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'Pantheon' on AMC+ Isn't Going to be an Easy Watch, and Certainly Not a Happy One

By Allyson Johnson | TV | September 13, 2022 |

By Allyson Johnson | TV | September 13, 2022 |


pantheon-amc.jpg

Some spoilers and plot details for the first three episodes below.

For a certain type of viewer, it takes only a few minutes into the latest AMC series, the animated Pantheon, to make a quiet declaration of what type of show it’s going to be. The protagonist, bullied teenager Maddie, closes her laptop and we spot the NERV insignia logo stuck to the back of it. The name of the company that both looks to save the world while simultaneously destroying the people used to do so is from the anime Neon Genesis Evangelion, which, for the longest time, was one of the most brutally existential and nihilistic shows created. It’s a small wink and a nudge to only a small fraction of people tuning in, but it, plus the series being based on Ken Liu’s short stories taken from The Apocalypse Triptych, makes its mission statement clear: this isn’t going to be an easy watch, and certainly not a happy one.

It is, however, wildly engaging from the very first scene. Maddie has been receiving encoded messages from a stranger who is trying to help her face the bullies at her school and exact petty revenge on her behalf. However, it’s soon learned that the stranger is her deceased father, his consciousness having been uploaded to the cloud after an experimental brain scan which had initially been reported as leaving him dead. In and of itself, it’s a premise the series might’ve built itself on, but Pantheon refuses to lean too heavily on just a few characters. Instead, the tension and acute stress are amplified when we, along with the characters, start to realize that he’s hardly the only one and that the means of getting these brain scans have only become increasingly morally bankrupt.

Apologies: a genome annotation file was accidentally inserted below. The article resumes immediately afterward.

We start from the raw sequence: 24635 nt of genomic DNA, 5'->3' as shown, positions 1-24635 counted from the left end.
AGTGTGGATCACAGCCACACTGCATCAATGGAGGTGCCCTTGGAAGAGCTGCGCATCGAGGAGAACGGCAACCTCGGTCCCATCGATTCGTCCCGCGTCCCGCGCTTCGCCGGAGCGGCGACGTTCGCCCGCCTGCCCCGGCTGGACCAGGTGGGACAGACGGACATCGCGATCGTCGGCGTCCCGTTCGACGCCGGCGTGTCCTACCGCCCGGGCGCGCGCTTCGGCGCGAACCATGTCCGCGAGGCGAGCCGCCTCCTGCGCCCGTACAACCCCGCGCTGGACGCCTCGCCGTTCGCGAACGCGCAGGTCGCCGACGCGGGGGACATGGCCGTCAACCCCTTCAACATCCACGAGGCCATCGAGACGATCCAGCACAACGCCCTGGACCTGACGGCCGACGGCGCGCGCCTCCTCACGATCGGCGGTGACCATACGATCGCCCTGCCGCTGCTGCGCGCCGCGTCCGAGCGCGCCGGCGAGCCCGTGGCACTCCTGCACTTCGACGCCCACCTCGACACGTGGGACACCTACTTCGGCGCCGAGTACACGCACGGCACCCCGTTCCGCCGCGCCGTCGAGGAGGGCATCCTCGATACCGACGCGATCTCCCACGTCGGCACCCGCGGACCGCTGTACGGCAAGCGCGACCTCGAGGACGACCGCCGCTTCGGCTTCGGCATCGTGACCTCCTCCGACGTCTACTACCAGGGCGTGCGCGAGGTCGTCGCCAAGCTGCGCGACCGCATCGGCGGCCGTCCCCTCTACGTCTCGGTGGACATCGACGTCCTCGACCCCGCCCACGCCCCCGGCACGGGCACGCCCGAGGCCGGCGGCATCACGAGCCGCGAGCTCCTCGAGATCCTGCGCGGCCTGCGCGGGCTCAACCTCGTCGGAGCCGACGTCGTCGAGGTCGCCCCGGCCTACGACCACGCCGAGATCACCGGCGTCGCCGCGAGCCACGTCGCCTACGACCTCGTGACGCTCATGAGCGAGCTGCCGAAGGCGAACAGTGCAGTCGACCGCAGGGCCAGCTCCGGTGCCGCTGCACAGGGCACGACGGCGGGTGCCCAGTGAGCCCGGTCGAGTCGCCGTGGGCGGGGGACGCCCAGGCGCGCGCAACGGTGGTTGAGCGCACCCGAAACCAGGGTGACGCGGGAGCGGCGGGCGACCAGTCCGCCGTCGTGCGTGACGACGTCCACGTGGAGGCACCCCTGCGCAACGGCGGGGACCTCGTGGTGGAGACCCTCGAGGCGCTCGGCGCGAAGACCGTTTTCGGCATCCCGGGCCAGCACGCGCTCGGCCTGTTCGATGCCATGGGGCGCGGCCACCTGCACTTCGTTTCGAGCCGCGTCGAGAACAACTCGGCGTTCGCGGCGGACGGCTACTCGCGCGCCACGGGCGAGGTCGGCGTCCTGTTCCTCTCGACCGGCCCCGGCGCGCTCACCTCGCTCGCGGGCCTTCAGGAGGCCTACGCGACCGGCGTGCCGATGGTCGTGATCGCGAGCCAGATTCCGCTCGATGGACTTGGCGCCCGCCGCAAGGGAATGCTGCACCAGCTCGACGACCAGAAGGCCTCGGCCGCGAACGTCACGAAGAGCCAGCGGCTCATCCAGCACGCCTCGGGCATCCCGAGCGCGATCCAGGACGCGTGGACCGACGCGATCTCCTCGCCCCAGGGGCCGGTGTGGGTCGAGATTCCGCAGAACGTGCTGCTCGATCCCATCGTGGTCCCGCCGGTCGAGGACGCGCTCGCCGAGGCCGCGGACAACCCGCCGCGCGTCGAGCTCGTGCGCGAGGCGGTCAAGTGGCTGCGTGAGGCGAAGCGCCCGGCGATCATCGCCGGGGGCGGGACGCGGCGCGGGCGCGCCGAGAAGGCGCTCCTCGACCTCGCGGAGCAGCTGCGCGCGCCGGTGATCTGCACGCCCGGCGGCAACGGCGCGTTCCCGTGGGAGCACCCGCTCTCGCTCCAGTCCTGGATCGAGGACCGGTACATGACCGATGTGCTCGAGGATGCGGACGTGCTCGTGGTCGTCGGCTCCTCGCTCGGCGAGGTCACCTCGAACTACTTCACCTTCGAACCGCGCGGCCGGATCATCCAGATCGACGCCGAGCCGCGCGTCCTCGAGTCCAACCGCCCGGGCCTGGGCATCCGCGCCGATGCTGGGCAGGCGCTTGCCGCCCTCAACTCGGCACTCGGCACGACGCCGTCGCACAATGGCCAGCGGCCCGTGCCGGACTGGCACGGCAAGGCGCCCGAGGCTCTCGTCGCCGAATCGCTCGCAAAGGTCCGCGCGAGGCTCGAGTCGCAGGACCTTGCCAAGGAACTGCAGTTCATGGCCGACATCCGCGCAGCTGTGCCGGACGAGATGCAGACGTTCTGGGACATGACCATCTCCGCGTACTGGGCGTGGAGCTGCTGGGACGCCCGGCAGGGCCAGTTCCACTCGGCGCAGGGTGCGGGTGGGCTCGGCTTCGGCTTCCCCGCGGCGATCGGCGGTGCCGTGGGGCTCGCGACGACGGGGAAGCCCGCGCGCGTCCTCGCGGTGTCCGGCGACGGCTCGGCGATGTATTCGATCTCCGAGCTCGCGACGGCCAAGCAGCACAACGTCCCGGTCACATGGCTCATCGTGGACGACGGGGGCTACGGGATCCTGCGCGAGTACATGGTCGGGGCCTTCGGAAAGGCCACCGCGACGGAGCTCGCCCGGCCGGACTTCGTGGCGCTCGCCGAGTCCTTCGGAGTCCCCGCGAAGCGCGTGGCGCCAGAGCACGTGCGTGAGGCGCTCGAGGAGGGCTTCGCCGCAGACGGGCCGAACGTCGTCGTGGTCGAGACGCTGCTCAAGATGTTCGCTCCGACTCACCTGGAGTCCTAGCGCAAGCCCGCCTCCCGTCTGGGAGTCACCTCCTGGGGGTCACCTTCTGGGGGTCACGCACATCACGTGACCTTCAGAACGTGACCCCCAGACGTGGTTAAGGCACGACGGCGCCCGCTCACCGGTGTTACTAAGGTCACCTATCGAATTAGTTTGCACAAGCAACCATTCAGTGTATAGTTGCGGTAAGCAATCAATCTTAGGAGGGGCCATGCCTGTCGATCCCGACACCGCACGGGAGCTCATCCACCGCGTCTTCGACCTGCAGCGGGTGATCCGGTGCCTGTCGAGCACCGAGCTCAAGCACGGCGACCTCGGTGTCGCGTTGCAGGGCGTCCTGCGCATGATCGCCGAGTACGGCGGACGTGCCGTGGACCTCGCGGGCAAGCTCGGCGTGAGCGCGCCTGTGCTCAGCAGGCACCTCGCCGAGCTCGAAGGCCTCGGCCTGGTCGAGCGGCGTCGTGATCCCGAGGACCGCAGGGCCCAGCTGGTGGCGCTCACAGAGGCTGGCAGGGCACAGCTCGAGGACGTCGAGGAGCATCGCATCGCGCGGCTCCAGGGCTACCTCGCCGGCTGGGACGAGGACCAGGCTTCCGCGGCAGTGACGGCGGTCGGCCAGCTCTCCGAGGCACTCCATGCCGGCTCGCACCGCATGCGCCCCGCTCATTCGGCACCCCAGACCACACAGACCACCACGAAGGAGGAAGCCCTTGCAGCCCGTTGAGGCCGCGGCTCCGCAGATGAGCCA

The tone is sturdy and confident as it plays with its science fiction roots while adding elements of horror, fever dream hellscapes, and even interpersonal and familiar drama. While not quite a character study of Maddie, it does a fine job of depicting the anguish and grief she was experiencing over the loss of her dad and the glee at having him back which would have her working against logic. She is the awe and hope of adolescence, while her mother, Ellen, at least at first, experiences abject terror at what this means. Pantheon is extremely haunting in large part due to what they don’t say rather than what’s been explicitly stated.

It poses the question of what it means to be human, as Maddie’s father, David, is functioning through his memories of what a human should be. Later, when we learn what’s happened to visiting scientist Chanda, in a scene as disturbing as any live-action series this year, we realize the lengths to which those in power will go to obtain even more of it. It’s a harrowing look at what happens when people aren’t even used as pawns, but pieces of an algorithm. It’s often brought up that the nefarious force, Logarithm, doesn’t even need a full brain, just the part that was focused on working.